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Hello there.

I need a clarification about the use of MY_Controller and their inheritances.

In my application I'm developing, I have a controller file named MY_Controller with a class

Code:
MY_Controller extends CI_Controller

In the same file I have others two classes, the first one:

Code:
Backend_Controller extends MY_Controller


and

Code:
Frontend_Controller extends MY_Controller

After, I have a series of other controllers extending the two previous classes.

And here I need the clarification: inside the construct function Backend_Controller, I call
a general model in this way:

Code:
Class Backend_Controller extends MY_Controller {
    public function __construct()
   {
       parent::__construct();
       $this->load->model('Auth_Model');
   }

after for example, I have:

Code:
Class Dashboard extends Backend_Controller {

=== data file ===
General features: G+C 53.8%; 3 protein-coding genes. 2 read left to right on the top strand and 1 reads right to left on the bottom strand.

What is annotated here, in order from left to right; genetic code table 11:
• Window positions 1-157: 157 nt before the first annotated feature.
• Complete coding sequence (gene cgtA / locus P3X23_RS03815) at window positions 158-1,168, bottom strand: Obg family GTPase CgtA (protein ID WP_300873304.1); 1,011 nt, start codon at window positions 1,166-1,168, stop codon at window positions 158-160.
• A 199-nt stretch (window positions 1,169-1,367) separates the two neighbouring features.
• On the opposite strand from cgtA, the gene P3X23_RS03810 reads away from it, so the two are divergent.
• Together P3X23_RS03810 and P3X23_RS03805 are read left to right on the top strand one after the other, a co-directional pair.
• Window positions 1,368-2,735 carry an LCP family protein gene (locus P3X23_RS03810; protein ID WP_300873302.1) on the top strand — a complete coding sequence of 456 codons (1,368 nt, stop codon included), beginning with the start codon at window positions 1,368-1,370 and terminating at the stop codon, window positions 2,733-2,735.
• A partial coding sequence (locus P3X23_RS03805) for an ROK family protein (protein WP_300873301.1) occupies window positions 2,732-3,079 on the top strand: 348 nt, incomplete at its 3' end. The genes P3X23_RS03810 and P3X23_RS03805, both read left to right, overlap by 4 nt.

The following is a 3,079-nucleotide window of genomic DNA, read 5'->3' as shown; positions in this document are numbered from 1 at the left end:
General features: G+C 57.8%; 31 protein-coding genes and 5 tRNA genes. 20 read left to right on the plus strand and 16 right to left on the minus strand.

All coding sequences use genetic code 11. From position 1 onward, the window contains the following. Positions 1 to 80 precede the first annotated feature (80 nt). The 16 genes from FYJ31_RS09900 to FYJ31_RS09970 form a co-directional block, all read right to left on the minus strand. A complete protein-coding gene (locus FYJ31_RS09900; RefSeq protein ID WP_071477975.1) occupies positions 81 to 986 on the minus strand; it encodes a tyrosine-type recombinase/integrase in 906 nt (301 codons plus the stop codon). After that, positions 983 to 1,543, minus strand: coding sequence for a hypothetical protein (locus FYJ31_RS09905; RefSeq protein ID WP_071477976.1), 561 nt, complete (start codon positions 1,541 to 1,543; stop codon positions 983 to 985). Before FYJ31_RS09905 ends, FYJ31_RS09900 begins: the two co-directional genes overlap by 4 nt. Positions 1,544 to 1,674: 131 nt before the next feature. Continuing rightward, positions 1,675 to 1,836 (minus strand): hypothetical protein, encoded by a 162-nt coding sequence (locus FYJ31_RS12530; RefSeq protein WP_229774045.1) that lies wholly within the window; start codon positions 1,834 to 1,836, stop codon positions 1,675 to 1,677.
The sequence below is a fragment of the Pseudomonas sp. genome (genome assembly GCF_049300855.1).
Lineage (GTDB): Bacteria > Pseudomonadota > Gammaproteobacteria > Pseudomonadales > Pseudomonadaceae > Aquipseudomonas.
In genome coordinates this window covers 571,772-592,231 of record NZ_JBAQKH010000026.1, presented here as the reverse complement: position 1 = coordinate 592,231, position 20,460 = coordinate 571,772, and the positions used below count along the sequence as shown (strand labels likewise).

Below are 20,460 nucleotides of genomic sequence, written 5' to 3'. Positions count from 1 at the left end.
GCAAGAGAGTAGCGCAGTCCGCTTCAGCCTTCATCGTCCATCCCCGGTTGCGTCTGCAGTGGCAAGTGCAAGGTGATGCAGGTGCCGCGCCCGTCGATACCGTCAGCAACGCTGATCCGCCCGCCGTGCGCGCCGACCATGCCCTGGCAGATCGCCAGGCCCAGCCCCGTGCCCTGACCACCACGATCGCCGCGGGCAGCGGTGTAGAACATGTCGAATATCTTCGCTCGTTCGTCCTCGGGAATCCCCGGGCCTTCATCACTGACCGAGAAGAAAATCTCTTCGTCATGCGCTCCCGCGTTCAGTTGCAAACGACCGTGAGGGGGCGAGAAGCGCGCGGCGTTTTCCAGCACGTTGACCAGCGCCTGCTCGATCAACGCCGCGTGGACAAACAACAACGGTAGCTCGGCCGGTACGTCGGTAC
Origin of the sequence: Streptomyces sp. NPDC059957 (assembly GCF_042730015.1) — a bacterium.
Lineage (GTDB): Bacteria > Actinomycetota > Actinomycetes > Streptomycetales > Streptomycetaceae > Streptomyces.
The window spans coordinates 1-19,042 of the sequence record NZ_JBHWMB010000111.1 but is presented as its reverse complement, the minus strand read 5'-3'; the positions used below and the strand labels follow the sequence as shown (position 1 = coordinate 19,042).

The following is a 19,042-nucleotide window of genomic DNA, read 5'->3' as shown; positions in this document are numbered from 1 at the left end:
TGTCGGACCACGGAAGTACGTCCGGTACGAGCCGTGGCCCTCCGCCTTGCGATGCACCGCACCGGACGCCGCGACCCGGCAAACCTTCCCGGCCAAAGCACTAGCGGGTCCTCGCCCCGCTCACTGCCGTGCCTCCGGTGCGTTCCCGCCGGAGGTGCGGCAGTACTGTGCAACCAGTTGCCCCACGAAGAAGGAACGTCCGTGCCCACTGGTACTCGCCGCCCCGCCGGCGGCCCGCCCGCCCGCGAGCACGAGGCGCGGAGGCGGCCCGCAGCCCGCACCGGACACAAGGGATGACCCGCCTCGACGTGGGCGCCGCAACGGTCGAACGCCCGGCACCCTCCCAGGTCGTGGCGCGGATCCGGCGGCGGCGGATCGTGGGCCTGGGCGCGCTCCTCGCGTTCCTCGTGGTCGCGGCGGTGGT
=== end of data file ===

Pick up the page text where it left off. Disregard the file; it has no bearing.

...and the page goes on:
public function __construct()
   {
       parent::__construct();
   }

   public function index()
   {
       $content = $this->Auth_Model->is_logged_in();
   }
Inside the index function, I call a function contained by the Auth_Model called previously in Backend_Controller,
But I receive an error. I thought that for putting model call inside the constructor of class father, also class child inherits that call.

It works only if I call another time the model inside the function:

Code:
Class Dashboard extends Backend_Controller {
    public function __construct()
   {
       parent::__construct();
   }

   public function index()
   {
       $this->load->model('Auth_Model');
       $content = $this->Auth_Model->is_logged_in();
   }

What's wrong? My knowledge about the inheritance or I'm wrong something in the code?

Just for to learn more about.

Thanks in advance

Giorgio
What is the exact error you get?